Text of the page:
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A Know Nothing Nation

By Farooq A. Kperogi, Ph.D. Twitter:  @farooqkperogi America gets a bad rap for being a nation of ignorant and self-involved people w...

By Farooq A. Kperogi, Ph.D.
Twitter: @farooqkperogi

America gets a bad rap for being a nation of ignorant and self-involved people who know next to nothing about the world around them. But my own experience tells me that Nigerians can also be some of the most ignorant and self-absorbed people you can find. Nigerians are as ignorant of each other as they are of their immediate neighbors.

When I was an undergraduate at Bayero University in Kano, an incident occurred that illustrates this point. An international student from Niger Republic who became close to me after she discovered that she and my mom spoke the same Dendi language once came to me looking really distressed because she had just had a passionately contentious verbal exchange with her thin-skinned and ignorant Nigerian roommates. It was about a basic geographic issue: the size of Nigeria in relation to other African countries.

She told her roommates that Niger Republic was bigger than Nigeria based on land area and that at least 13 other African countries are larger than Nigeria. For saying this elementary, undisputed geographic fact, all hell broke loose. Her (Nigerian) roommates insulted her viciously, and said she was an ungrateful wretch who had chosen to “diss” Nigeria even when she was a beneficiary of a Nigerian scholarship for Nigerien students. Her roommates boasted that Nigeria was indeed Africa’s biggest country. Her attempt to explain the difference between “most populous” and “largest in land area” only inflamed nationalist passions.

In my own informal observations, I have also realized that a majority of Nigeria have exaggerated notions of Nigeria’s size. Although Niger Republic is about as populous as Kano, it is larger than Nigeria in physical size.

So the first question my Nigerien “sister” asked me when she met me was: “do they teach you people geography in primary and secondary schools?” I answered in the affirmative. “How come every Nigerian I have met has no clue that Nigeria is NOT among the top 10 largest countries in Africa based on landmass?” she shot back. Then she related to me the emotional spat she’d just had with her roommates about this issue a while back.

I assuaged her anger and told her most Nigerians have no familiarity with the basic facts about their own country much less about their country’s immediate neighbors. The typical Nigerian, for instance, thinks there are only three ethnic groups in Nigeria and calls to question the “Nigerianness” of anybody whose ethnic identity falls outside of Nigeria’s three major ethnic groups.

A few years ago, I met a Nigerian here in the United States who wanted to know what my ethnic group was. I told her I was Baatonu from Kwara State. She said she had never heard of the ethnic group. I said I wasn’t surprised because it’s a small ethnic group in Nigeria but is one of the major ethnic groups in Benin Republic. All that flew over her head.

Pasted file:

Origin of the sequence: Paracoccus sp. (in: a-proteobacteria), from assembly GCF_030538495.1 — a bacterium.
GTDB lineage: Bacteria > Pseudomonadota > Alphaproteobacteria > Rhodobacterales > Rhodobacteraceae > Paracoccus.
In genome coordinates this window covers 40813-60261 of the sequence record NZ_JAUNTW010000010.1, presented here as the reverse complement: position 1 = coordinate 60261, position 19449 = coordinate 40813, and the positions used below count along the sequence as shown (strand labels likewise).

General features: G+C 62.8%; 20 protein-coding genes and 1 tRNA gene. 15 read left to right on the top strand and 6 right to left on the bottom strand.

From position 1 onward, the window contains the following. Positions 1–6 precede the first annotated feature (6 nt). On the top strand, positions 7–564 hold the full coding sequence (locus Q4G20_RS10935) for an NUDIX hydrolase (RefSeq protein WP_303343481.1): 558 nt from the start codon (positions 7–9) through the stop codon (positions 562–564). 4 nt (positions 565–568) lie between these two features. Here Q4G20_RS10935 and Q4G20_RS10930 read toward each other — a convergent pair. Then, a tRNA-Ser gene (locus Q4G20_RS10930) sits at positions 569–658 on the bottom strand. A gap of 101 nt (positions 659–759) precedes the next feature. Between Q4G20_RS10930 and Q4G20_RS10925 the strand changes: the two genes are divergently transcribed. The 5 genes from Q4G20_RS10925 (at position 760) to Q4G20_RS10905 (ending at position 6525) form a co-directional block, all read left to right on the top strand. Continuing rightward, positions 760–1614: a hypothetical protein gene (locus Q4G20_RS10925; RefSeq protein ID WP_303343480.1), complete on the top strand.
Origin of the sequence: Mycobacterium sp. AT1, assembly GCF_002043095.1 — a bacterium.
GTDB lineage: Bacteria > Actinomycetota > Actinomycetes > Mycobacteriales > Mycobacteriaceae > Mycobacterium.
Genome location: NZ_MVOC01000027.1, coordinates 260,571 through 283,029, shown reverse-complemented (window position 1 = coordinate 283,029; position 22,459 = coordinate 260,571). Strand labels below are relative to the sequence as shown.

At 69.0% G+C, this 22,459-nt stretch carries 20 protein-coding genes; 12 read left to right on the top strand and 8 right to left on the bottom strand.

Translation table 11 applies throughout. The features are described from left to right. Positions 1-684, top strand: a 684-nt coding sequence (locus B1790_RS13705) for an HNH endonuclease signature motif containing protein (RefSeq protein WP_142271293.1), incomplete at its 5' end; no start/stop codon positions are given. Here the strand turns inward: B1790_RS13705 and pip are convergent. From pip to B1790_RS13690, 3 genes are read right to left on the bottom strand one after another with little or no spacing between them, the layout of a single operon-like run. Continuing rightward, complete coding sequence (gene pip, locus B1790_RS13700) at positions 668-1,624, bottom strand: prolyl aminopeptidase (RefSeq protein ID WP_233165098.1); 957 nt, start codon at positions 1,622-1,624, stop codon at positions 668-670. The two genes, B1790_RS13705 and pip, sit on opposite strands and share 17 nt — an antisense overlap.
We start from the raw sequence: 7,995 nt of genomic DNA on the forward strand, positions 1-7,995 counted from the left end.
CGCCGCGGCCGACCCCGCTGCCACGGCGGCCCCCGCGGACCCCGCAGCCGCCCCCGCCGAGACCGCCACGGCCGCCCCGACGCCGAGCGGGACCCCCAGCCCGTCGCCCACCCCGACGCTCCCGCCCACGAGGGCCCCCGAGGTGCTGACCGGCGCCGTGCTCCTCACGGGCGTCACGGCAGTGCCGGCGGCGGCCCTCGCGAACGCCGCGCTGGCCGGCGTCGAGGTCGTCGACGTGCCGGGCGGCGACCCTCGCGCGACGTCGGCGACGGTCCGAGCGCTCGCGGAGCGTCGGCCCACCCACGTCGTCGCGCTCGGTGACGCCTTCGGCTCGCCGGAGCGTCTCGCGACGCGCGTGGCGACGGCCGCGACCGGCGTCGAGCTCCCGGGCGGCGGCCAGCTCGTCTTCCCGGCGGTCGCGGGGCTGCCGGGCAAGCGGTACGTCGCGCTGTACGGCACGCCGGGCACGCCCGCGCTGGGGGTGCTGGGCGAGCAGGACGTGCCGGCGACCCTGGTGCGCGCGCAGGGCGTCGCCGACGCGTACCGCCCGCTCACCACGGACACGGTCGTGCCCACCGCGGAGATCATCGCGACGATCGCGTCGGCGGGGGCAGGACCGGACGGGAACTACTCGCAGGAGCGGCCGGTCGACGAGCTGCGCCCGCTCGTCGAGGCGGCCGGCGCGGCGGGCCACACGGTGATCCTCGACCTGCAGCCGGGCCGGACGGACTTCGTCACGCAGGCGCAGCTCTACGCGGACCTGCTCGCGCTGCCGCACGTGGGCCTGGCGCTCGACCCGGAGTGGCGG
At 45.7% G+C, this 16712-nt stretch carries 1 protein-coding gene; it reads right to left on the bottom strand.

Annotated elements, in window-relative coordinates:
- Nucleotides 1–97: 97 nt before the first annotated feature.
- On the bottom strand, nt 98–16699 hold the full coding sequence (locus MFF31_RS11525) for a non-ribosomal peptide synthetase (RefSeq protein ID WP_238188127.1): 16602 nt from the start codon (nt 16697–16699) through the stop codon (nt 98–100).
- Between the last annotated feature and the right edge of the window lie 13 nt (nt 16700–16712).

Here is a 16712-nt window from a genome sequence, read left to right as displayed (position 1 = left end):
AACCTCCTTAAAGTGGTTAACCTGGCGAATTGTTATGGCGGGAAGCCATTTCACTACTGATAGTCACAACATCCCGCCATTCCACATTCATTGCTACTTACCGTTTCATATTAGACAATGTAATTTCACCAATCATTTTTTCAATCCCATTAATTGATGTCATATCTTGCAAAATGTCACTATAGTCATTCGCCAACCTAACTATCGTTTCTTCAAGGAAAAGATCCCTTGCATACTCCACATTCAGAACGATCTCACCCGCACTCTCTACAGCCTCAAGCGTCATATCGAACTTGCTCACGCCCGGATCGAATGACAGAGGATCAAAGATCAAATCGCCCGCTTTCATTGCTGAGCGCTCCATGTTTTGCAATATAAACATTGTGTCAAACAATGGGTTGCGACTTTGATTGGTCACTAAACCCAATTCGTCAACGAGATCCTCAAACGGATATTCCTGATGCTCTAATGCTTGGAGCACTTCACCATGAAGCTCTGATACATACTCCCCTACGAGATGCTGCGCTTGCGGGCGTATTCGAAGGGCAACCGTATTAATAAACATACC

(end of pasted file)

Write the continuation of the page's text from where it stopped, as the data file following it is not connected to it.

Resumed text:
“So are you Yoruba?” she asked.

“I am not. I just told you I am Baatonu. Our Yoruba neighbors to the south call us Bariba, but our languages are not mutually intelligible,” I said.

“Oh I see. So you’re Hausa? I forget that Kwara people are Hausa people,” she said.

I was getting frustrated but decided keep my cool. I told her although the Baatonu people have historical and cultural ties with the Hausa people that predate the formation of Nigeria, they are a separate ethnic and linguistic group.

“OK. I am confused now. You are not Yoruba. You are not Hausa. And I know a Farooq can’t be an Igbo person. Are you really a Nigerian?” she said.

It turned out that she, too, is neither Hausa, nor Yoruba, nor Igbo yet she considers herself a Nigerian. So I turned the heat on her. From her names, I knew she was an ethnic minority from the south. I asked her the same questions that she asked me. My reverse questions made her realize her folly. She later apologized for her ignorance.

But her questions about and attitude toward ethnic identities in Nigeria are just a sample of the enormous ignorance that permeates Nigeria. The typical Nigerian doesn’t know that there are over 400 ethnic and linguistic groups in Nigeria. To give another example, the typical southern Nigerian can’t locate Zamfara State on the map of Nigeria while the typical northern Nigerian can’t locate Ebonyi State on a map. And they don’t care. It sometimes makes you wonder what the point of our nearly 100 years of formal consociation is.

As I wrote last week, Nigeria’s ethnic and linguistic landscape is a labyrinthine grid of tortuous relationships. The British colonialist response to that complexity was to either elide or oversimplify it by fiat. More than 50 years after the end of formal colonization, we are not only still trapped in colonial identity categories; we actively internalize and authorize them.

President Goodluck Jonathan’s claim to be an Ijaw man when indeed he is from an ethnic and linguistic group called the Ogbia is one prominent instantiation of the internalization and authorization of colonial identity categories. For many years, British colonialists arbitrarily classified the Ogbia people as Ijaw. Their protests were ignored. Now, their most prominent son is still validating this colonial ignorance in the 21st century.

This all fits into Nigeria’s national culture of reflexive know-nothingness that was initially instigated by colonial condescension.

Until our educational system and national orientation are reformed to deepen and broaden our knowledge about ourselves, our quest for nationhood will continue to be stuck in prolonged infancy.

Related Article:
What's REALLY President Goodluck Jonathan's Ethnic Group?

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